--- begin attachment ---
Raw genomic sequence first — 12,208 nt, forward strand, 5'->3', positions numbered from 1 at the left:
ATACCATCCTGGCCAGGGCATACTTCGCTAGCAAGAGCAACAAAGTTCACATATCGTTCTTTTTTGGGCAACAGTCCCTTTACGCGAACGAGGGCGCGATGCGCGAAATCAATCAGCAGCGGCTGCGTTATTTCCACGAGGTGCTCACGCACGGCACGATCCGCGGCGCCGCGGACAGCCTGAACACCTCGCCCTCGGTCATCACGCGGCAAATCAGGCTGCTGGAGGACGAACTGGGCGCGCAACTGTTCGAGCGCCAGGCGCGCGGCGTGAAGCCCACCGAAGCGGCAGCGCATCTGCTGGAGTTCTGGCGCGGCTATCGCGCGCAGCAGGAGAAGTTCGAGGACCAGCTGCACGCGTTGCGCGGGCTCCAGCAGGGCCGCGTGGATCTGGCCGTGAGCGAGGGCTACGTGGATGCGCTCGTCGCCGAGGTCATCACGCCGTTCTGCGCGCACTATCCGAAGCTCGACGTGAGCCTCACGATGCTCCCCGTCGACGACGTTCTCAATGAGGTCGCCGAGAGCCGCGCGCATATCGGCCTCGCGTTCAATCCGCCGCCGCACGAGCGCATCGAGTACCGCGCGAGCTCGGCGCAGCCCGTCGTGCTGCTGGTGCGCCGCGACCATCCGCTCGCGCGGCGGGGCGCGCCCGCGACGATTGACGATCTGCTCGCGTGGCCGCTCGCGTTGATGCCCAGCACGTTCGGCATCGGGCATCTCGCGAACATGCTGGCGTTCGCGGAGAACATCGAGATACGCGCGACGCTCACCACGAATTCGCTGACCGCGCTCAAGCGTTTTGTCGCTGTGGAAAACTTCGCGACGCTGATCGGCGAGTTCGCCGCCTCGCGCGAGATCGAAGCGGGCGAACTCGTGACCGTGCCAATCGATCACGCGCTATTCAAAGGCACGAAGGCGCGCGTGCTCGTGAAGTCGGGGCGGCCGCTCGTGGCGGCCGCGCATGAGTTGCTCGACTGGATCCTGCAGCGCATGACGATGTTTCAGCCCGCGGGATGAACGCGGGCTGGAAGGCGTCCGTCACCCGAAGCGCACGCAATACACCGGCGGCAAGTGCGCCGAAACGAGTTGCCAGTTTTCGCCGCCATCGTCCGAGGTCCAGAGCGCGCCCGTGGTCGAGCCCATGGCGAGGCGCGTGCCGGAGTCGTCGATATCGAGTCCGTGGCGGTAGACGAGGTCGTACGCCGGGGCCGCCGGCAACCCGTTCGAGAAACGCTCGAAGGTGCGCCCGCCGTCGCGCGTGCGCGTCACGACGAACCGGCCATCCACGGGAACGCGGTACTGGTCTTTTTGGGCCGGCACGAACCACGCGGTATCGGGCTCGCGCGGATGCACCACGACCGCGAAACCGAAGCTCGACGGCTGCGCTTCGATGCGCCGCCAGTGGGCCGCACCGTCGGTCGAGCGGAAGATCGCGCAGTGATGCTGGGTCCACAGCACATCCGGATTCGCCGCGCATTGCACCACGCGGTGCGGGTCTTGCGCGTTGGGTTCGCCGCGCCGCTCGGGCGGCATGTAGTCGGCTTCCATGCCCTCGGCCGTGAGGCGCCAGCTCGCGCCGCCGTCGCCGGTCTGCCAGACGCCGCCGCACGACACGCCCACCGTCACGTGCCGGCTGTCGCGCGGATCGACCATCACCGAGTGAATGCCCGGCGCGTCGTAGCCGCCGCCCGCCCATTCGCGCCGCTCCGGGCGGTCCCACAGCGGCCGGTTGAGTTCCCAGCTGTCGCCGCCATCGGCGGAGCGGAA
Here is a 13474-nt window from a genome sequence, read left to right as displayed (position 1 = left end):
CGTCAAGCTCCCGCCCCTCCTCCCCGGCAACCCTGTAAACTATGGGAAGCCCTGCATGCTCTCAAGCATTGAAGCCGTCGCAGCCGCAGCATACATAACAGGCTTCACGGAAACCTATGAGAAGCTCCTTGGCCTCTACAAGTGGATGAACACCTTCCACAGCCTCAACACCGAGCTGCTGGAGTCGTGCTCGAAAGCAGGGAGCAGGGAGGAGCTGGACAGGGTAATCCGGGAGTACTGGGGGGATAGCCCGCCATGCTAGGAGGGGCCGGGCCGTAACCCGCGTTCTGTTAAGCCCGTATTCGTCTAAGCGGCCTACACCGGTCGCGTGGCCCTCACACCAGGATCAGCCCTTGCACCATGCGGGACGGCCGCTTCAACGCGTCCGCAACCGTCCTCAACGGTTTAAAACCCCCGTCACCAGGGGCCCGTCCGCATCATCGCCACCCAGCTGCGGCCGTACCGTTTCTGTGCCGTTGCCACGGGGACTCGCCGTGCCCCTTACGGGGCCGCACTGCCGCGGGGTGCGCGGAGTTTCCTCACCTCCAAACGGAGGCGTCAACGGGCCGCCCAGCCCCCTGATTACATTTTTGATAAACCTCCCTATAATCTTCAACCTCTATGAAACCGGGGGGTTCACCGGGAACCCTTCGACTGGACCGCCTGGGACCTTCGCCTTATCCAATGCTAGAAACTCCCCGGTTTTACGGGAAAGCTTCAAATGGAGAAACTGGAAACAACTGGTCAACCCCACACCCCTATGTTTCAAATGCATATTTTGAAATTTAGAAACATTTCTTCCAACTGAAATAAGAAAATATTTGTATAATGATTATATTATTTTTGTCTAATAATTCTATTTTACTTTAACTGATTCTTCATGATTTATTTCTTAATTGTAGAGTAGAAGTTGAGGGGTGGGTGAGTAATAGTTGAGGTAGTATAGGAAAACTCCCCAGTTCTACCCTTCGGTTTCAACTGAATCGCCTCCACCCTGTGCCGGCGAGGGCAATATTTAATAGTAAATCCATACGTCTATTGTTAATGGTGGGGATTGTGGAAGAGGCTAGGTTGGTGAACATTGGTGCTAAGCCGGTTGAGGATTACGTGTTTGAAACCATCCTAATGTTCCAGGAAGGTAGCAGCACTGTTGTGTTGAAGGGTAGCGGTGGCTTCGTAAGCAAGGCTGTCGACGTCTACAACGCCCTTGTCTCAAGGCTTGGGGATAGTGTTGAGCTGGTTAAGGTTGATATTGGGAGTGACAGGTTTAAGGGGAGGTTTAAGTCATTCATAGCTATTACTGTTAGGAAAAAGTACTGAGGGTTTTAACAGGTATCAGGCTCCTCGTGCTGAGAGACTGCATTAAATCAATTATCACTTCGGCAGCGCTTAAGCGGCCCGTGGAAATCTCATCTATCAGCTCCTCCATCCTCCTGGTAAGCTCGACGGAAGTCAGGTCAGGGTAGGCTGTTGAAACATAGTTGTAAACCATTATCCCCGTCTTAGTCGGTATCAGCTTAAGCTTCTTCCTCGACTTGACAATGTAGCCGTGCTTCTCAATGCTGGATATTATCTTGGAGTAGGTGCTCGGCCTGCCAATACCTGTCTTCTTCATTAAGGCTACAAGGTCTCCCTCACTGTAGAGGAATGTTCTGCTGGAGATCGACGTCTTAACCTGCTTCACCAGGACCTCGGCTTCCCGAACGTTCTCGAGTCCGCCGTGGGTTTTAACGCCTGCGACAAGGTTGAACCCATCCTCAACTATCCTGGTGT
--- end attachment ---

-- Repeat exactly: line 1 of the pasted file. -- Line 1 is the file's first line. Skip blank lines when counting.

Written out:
Raw genomic sequence first — 12,208 nt, forward strand, 5'->3', positions numbered from 1 at the left: